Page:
(HealthDay News) – Doctors don’t always know about the presence of a central venous catheter in their patients, according to research findings published in the Oct. 21 issue of the Annals of Internal Medicine.

The findings are based on 990 patients treated at three university-affiliated medical centers. Vineet Chopra, MD, an assistant professor of internal medicine at the University of Michigan Medical School in Ann Arbor, and colleagues surveyed doctors at the end of their morning rounds, to see whether they knew which of their patients had central venous catheters.

More than one-fifth of patients had catheters in place, and most of the time their doctors knew it. But 21% of physicians were unaware.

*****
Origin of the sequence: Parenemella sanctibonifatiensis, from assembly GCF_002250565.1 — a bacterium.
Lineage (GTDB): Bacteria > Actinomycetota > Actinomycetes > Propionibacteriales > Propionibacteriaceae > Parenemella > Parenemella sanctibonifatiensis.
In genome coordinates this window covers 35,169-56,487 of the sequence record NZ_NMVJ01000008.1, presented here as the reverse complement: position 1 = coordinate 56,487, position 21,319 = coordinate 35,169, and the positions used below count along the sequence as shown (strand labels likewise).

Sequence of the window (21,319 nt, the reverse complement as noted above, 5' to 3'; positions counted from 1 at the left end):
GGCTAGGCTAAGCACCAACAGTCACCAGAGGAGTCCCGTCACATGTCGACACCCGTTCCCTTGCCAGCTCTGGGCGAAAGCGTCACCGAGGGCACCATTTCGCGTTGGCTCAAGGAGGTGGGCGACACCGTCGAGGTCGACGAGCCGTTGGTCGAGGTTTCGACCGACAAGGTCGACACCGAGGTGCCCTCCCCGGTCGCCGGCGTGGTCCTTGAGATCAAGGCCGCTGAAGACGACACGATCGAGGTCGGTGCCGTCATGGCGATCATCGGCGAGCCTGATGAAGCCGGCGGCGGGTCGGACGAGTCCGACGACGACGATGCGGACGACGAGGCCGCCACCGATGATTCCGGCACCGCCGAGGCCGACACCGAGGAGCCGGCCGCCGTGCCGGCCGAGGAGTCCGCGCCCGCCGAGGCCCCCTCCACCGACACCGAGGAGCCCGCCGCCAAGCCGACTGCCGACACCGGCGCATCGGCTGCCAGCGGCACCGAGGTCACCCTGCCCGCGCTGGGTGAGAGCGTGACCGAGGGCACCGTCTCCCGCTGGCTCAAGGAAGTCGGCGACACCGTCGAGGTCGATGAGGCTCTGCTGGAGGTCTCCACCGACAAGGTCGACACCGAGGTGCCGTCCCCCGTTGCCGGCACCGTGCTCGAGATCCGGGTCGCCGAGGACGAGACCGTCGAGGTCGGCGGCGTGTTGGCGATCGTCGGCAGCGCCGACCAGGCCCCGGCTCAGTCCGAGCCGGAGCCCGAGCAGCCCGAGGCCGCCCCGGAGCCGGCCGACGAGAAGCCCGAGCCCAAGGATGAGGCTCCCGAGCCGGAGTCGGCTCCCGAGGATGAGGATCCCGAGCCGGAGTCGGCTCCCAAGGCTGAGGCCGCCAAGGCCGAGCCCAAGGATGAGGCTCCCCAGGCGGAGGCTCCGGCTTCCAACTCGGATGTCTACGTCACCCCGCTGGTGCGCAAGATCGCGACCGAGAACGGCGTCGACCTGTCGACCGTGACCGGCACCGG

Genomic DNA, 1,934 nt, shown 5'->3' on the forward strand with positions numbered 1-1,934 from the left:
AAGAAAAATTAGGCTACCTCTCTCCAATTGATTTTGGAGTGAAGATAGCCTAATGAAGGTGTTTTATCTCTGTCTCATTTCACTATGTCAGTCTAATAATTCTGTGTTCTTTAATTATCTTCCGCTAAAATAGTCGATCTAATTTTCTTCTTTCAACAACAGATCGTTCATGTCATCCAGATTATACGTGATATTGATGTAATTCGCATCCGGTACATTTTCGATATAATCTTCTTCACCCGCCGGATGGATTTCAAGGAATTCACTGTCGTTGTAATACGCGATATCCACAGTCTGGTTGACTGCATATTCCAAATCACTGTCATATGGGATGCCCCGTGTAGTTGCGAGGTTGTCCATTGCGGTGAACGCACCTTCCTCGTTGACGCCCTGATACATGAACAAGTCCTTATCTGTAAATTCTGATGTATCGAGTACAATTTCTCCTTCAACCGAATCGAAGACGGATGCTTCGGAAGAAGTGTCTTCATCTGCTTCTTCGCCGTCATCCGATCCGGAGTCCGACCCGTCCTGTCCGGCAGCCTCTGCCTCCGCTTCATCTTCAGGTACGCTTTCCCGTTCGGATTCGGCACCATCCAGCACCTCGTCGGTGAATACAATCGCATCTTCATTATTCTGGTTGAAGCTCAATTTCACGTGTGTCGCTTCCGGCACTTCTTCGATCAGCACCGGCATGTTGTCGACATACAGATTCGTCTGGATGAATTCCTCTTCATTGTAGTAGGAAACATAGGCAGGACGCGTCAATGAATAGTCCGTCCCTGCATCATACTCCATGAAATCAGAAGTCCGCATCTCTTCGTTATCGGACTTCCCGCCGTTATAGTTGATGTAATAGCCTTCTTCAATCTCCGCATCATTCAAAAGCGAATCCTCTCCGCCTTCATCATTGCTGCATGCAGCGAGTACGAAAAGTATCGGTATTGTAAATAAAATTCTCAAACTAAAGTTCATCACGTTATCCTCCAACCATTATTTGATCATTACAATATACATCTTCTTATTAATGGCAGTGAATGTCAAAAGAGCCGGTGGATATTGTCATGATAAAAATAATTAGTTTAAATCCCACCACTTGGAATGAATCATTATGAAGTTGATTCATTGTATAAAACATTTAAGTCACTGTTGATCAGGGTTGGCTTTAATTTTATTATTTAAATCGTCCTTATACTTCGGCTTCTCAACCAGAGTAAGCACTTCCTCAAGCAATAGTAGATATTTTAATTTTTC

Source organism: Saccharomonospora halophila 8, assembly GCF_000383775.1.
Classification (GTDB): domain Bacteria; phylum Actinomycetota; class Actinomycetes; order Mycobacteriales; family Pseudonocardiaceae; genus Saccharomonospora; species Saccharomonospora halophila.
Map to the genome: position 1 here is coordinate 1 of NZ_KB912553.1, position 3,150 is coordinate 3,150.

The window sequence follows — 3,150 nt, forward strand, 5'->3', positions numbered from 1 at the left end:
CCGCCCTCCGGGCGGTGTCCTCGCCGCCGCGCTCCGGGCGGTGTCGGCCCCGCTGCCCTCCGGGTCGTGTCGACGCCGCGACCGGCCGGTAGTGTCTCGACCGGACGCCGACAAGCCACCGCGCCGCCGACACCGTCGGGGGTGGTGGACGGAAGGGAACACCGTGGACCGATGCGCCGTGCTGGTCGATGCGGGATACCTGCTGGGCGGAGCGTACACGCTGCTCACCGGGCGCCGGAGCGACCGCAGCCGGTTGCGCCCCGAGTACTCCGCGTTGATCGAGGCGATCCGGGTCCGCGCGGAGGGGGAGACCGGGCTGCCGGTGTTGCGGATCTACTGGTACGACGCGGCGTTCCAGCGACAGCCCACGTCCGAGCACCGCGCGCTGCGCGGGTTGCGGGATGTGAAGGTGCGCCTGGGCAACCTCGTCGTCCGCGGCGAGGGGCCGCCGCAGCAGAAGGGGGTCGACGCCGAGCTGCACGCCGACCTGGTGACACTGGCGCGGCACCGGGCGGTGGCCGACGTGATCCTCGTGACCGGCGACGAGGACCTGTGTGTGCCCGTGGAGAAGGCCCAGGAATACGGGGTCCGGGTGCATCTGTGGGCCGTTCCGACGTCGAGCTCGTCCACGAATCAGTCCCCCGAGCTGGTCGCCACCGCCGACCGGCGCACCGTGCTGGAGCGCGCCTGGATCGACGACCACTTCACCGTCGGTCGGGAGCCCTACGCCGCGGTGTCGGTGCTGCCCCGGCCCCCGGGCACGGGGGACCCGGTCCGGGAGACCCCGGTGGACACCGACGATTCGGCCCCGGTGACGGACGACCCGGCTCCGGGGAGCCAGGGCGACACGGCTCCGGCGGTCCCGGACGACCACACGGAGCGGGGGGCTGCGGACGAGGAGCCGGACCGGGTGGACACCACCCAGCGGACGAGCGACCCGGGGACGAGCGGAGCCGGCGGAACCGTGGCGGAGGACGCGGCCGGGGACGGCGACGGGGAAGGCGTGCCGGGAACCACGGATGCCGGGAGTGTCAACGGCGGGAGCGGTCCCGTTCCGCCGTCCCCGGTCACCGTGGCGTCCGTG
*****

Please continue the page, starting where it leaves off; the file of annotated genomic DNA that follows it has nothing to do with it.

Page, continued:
One possibility, Chopra told HealthDay, is that some doctors just temporarily forgot when they were asked on the spot. But it could also have to do with how hospital care works: “There are a lot of people involved on the care team,” Chopra noted. “This could be related to lack of communication.”

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